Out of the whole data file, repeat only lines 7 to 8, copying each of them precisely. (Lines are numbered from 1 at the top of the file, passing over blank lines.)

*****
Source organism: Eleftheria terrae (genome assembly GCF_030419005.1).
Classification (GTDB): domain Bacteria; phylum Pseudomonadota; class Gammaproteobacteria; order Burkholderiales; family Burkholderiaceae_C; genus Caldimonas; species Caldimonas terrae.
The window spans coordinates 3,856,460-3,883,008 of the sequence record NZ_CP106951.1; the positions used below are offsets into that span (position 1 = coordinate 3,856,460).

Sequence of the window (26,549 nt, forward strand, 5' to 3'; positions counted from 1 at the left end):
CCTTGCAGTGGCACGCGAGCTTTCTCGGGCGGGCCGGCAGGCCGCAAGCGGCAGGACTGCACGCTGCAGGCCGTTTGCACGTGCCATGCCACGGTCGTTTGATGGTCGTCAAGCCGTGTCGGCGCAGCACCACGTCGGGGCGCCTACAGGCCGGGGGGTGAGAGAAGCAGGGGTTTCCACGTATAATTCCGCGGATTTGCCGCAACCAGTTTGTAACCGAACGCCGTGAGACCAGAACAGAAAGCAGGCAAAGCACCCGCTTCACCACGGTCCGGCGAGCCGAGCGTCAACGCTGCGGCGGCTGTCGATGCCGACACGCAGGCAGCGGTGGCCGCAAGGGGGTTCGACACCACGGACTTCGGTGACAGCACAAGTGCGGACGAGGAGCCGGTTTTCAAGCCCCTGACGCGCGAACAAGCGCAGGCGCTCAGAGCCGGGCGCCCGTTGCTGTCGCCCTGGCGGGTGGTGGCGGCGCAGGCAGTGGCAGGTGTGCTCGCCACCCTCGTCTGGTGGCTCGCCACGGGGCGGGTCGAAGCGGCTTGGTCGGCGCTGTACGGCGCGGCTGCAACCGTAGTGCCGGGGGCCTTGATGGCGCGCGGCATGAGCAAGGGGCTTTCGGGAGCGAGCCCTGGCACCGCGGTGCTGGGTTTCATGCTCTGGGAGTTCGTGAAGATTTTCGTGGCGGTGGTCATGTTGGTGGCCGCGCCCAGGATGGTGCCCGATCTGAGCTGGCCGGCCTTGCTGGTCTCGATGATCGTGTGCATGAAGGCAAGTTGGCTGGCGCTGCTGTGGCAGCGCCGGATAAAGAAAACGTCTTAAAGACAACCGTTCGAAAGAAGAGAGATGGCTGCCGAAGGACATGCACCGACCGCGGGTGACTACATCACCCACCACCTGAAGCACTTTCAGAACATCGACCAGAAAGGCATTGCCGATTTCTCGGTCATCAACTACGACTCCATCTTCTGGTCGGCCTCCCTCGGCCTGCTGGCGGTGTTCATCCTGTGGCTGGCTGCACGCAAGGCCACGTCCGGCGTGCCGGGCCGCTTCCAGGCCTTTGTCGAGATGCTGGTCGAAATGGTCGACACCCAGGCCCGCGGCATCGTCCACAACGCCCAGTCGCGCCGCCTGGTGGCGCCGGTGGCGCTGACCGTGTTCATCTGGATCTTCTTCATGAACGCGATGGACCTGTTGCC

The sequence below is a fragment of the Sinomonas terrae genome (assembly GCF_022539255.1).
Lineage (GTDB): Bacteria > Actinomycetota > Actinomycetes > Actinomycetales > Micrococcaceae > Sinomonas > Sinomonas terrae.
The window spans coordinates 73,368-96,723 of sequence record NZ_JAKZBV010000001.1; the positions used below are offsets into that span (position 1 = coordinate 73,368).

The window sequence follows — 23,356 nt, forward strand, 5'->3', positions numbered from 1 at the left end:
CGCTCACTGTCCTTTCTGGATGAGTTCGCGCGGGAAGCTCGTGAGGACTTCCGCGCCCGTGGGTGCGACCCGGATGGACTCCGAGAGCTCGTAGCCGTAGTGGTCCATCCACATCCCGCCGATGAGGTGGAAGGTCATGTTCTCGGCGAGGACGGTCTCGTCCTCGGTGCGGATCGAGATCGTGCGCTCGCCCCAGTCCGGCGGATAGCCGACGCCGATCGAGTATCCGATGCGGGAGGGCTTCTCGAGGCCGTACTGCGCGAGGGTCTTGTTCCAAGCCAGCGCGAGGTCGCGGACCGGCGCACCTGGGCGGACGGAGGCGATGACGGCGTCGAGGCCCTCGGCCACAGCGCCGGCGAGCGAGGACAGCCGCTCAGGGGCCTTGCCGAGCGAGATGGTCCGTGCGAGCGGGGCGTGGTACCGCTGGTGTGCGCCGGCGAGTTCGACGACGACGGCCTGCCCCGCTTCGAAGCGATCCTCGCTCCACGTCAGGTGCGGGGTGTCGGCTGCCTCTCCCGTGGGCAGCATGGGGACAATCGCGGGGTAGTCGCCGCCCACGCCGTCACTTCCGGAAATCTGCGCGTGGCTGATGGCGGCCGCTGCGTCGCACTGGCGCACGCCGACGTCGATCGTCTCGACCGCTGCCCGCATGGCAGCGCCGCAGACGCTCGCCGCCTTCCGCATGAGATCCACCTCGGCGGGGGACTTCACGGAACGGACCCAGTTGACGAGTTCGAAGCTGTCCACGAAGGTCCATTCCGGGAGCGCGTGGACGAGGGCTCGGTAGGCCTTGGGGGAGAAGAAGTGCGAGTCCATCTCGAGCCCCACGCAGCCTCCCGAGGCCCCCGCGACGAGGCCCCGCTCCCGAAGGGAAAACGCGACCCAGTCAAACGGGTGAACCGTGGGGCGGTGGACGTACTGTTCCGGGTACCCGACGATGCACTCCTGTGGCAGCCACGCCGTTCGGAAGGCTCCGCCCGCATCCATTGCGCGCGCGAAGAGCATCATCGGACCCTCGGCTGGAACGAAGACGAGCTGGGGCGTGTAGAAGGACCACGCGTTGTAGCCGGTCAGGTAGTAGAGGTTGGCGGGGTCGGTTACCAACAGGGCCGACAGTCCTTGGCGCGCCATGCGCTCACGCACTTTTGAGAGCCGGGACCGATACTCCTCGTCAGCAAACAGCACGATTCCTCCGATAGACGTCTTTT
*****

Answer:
Lineage (GTDB): Bacteria > Actinomycetota > Actinomycetes > Actinomycetales > Micrococcaceae > Sinomonas > Sinomonas terrae.
The window spans coordinates 73,368-96,723 of sequence record NZ_JAKZBV010000001.1; the positions used below are offsets into that span (position 1 = coordinate 73,368).